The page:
Meaning Is The Best Misdirection

By Joe McKay - Friday, February 12, 2021

I want to look at an aspect of the work of Penn & Teller that I have not seen discussed before. I think the "real" secrets of magic are to be found in the work of these two magicians.

Kenton Knepper once said that meaning is the best misdirection. Teller expressed a similar thought in the following quote:

In real life, effects have causes. In good magic, effects have fake causes that are beautiful or funny or thought provoking. That’s the idea of magic: connecting a cause with an effect by means of a lie that tells a greater truth.

In the book, A Secret Has Two Faces, Teller was interviewed by Derek DelGaudio.

During the interview there is a discussion about the nature of secrets, and the difference between ugly and beautiful methods. In the ensuing discussion Teller expresses the point of view that he prefers ugly methods since they can be hidden by a beautiful effect. When the effect is beautiful the mind misdirects itself into thinking the method must be beautiful as well. Teller says that the P&T Bullet Catch is a good example of this. The effect is beautiful and simple. And the method is anything but.

Teller then - echoing Kenton Knepper - says that the best way to hide an ugly secret is with a beautiful effect. He says that with ten seconds of pure intellectual thought - you could figure out the secret to his trick, Shadows. But since it contains so many romantic images (roses, daggers, shadows, blood) in less than 2 minutes of theatre - it creates a deep, deep meaning of a deep, deep causality that is simply irresistible. As such - the effect itself misdirects from the method because it creates such a beautiful image.

This is a wonderfully contrariwise way of thinking about magic.

You can see the same thing at work in Penn & Teller's handling of the Haunted Deck. Usually this is done as a card trick in which the magician focuses on the deck (or casts a shadow over it) and makes the deck cut to the selected card. It is a wonderful trick - but it can also feel like a puzzle to be solved since there is nothing but the method to focus on.

Now look at how Penn & Teller rework this trick:

It is hard to even begin to try and unpick the method, since the trick itself (both in terms of plot and imagery) is so compelling.

Recently I have been learning a great trick by Dan Harlan called All Seeing Eye. As I was learning it - I realised that what really sells the trick is the image that Dan creates of the drawing of the eye on one of the billets peeking into the folds of the other billet as the spectator shakes the two pieces of card in her hands.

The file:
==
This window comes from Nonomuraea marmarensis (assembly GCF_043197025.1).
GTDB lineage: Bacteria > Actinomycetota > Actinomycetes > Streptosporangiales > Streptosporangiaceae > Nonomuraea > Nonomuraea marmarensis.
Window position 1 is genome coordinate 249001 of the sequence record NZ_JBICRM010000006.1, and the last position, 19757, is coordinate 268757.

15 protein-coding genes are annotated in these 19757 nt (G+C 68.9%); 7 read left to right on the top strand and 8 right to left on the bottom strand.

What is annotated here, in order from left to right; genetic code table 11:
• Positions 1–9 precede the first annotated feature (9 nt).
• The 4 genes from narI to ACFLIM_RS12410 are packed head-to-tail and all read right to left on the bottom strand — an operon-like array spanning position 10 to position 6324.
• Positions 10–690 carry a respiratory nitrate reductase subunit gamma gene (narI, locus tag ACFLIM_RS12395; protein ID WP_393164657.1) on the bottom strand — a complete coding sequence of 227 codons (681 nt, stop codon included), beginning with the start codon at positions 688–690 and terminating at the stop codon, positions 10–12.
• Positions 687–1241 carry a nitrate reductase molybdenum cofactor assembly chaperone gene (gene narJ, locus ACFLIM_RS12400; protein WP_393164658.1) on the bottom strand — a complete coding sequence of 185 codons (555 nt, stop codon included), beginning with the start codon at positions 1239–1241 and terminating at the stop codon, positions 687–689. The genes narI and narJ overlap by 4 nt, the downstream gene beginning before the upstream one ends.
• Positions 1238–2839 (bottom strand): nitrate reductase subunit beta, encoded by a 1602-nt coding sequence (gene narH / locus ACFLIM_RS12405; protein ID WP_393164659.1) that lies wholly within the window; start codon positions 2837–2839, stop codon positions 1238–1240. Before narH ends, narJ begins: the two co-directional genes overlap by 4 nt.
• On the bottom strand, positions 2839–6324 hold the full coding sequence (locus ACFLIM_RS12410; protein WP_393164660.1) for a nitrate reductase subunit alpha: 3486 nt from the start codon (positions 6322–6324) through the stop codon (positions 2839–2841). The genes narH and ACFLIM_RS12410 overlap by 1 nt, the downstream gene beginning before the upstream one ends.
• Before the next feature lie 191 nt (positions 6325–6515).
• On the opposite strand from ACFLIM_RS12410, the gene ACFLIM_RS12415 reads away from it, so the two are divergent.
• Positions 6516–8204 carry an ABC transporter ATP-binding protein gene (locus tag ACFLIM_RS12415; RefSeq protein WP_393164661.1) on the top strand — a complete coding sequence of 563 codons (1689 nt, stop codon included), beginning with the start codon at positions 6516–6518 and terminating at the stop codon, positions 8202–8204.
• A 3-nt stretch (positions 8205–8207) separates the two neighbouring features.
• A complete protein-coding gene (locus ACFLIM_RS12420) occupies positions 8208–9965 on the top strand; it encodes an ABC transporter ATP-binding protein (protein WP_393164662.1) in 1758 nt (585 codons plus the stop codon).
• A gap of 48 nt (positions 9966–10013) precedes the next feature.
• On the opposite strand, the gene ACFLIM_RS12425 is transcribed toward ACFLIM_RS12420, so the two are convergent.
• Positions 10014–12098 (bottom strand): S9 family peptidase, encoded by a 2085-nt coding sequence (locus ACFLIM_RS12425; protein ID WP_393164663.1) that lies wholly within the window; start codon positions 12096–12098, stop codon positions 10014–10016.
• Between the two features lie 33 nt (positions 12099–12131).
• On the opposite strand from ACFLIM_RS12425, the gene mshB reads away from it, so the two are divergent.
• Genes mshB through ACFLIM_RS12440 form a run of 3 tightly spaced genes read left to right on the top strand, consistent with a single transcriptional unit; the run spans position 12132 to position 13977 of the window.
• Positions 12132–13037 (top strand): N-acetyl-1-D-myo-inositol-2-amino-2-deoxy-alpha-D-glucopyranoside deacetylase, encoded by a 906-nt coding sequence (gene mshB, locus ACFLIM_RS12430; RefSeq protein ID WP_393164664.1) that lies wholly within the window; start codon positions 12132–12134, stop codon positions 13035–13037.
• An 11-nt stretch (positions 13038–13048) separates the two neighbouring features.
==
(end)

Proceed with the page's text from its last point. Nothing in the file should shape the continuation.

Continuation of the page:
It creates an image for the spectator to hold onto that gives them something to think about other than the method.

Teller once wrote that the reason he adored the work of Karl Germain is because Germain realised the goal of the magician is to use method and effect to create a beautiful image that can be shared with the audience.

It is this higher-level way of thinking that we don't see enough of in magic. What else is there for the audience to appreciate other than the feeling of being fooled? If you are not offering anything else - no matter how small (as in the case of the Dan Harlan trick) - it is only natural that the trick will be seen as a puzzle to be solved.

This is why I am such a big fan of Andy (The Jerx). He says he is no genius when it comes to improving methods. However, by improving presentations he can also strengthen the method, since the spectator is left with an experience more compelling than simply trying to solve a puzzle. This has the double benefit of making the effect more entertaining and the method more deceptive.

Teller has given away many pearls of wisdom in the interviews he has given over the years. If you want to improve as a magician, it is worth spending time gathering up as many of them as you can.

Reader comments:


Friday, 12 February 2021 14:10 PM - Reply to this comment

Excellent post, Joe. I think Ben Seidman's "The Oracle System" is a great 'recent' example of this approach to magic. Another effect which comes to mind is the vanish of the golden you-know-what in Derek Delgaudio's "In and of Itself". I refuse to invest intellectual energy into trying to figure out how it's done because I don't want to tarnish the image of that perfect marriage of art and mystery in my mind's eye. I've had similar experiences with Juan Tamariz and a handful of other magicians. This is what we should strive for!


Friday, 12 February 2021 18:57 PM - Reply to this comment

John Wilson is discussing similar sentiments in his excellent book Postidigitation. Recommend reading.


Friday, 12 February 2021 22:11 PM - Reply to this comment

I cannot find the John Wilson book on google. Can anyone help me out?


Friday, 12 February 2021 23:25 PM - Reply to this comment

It is okay - I have gotten in touch with him via Facebook!

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